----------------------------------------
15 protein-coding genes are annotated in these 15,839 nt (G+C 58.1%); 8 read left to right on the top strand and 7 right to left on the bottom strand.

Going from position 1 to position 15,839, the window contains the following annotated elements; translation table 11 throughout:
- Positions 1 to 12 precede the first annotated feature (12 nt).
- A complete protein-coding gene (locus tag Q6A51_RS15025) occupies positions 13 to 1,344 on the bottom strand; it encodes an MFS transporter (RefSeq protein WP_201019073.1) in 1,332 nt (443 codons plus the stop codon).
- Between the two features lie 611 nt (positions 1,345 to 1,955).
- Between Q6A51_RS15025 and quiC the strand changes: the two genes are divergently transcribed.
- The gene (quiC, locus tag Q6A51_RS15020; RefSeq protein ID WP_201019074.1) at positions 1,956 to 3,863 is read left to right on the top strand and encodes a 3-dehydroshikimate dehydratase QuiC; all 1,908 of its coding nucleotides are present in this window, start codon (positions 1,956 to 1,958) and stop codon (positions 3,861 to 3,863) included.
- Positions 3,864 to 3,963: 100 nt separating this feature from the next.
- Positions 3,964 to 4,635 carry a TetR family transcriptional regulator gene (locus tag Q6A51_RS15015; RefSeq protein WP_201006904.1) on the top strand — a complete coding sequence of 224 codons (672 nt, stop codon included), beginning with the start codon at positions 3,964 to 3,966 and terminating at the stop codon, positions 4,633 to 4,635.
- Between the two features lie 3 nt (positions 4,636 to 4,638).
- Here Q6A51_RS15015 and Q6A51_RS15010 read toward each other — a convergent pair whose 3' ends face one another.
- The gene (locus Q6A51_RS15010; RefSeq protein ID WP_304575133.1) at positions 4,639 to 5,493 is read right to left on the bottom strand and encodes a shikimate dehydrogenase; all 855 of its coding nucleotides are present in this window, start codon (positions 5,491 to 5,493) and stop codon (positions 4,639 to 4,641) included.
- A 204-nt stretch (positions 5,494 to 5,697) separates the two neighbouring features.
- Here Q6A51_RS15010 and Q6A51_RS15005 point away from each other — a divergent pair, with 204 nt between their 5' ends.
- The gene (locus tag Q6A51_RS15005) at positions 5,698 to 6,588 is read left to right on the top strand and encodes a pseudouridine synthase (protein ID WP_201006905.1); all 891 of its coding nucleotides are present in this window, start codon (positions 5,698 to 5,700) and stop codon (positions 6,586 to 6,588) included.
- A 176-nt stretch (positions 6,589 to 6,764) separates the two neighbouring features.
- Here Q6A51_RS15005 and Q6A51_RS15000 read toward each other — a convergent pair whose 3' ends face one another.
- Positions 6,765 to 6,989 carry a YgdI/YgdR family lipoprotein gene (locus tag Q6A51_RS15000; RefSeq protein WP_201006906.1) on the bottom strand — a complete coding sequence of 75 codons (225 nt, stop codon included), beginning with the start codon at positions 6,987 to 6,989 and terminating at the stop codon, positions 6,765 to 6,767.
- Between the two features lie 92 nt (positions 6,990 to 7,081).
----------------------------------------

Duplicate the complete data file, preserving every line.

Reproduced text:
15 protein-coding genes are annotated in these 15,839 nt (G+C 58.1%); 8 read left to right on the top strand and 7 right to left on the bottom strand.

Going from position 1 to position 15,839, the window contains the following annotated elements; translation table 11 throughout:
- Positions 1 to 12 precede the first annotated feature (12 nt).
- A complete protein-coding gene (locus tag Q6A51_RS15025) occupies positions 13 to 1,344 on the bottom strand; it encodes an MFS transporter (RefSeq protein WP_201019073.1) in 1,332 nt (443 codons plus the stop codon).
- Between the two features lie 611 nt (positions 1,345 to 1,955).
- Between Q6A51_RS15025 and quiC the strand changes: the two genes are divergently transcribed.
- The gene (quiC, locus tag Q6A51_RS15020; RefSeq protein ID WP_201019074.1) at positions 1,956 to 3,863 is read left to right on the top strand and encodes a 3-dehydroshikimate dehydratase QuiC; all 1,908 of its coding nucleotides are present in this window, start codon (positions 1,956 to 1,958) and stop codon (positions 3,861 to 3,863) included.
- Positions 3,864 to 3,963: 100 nt separating this feature from the next.
- Positions 3,964 to 4,635 carry a TetR family transcriptional regulator gene (locus tag Q6A51_RS15015; RefSeq protein WP_201006904.1) on the top strand — a complete coding sequence of 224 codons (672 nt, stop codon included), beginning with the start codon at positions 3,964 to 3,966 and terminating at the stop codon, positions 4,633 to 4,635.
- Between the two features lie 3 nt (positions 4,636 to 4,638).
- Here Q6A51_RS15015 and Q6A51_RS15010 read toward each other — a convergent pair whose 3' ends face one another.
- The gene (locus Q6A51_RS15010; RefSeq protein ID WP_304575133.1) at positions 4,639 to 5,493 is read right to left on the bottom strand and encodes a shikimate dehydrogenase; all 855 of its coding nucleotides are present in this window, start codon (positions 5,491 to 5,493) and stop codon (positions 4,639 to 4,641) included.
- A 204-nt stretch (positions 5,494 to 5,697) separates the two neighbouring features.
- Here Q6A51_RS15010 and Q6A51_RS15005 point away from each other — a divergent pair, with 204 nt between their 5' ends.
- The gene (locus tag Q6A51_RS15005) at positions 5,698 to 6,588 is read left to right on the top strand and encodes a pseudouridine synthase (protein ID WP_201006905.1); all 891 of its coding nucleotides are present in this window, start codon (positions 5,698 to 5,700) and stop codon (positions 6,586 to 6,588) included.
- A 176-nt stretch (positions 6,589 to 6,764) separates the two neighbouring features.
- Here Q6A51_RS15005 and Q6A51_RS15000 read toward each other — a convergent pair whose 3' ends face one another.
- Positions 6,765 to 6,989 carry a YgdI/YgdR family lipoprotein gene (locus tag Q6A51_RS15000; RefSeq protein WP_201006906.1) on the bottom strand — a complete coding sequence of 75 codons (225 nt, stop codon included), beginning with the start codon at positions 6,987 to 6,989 and terminating at the stop codon, positions 6,765 to 6,767.
- Between the two features lie 92 nt (positions 6,990 to 7,081).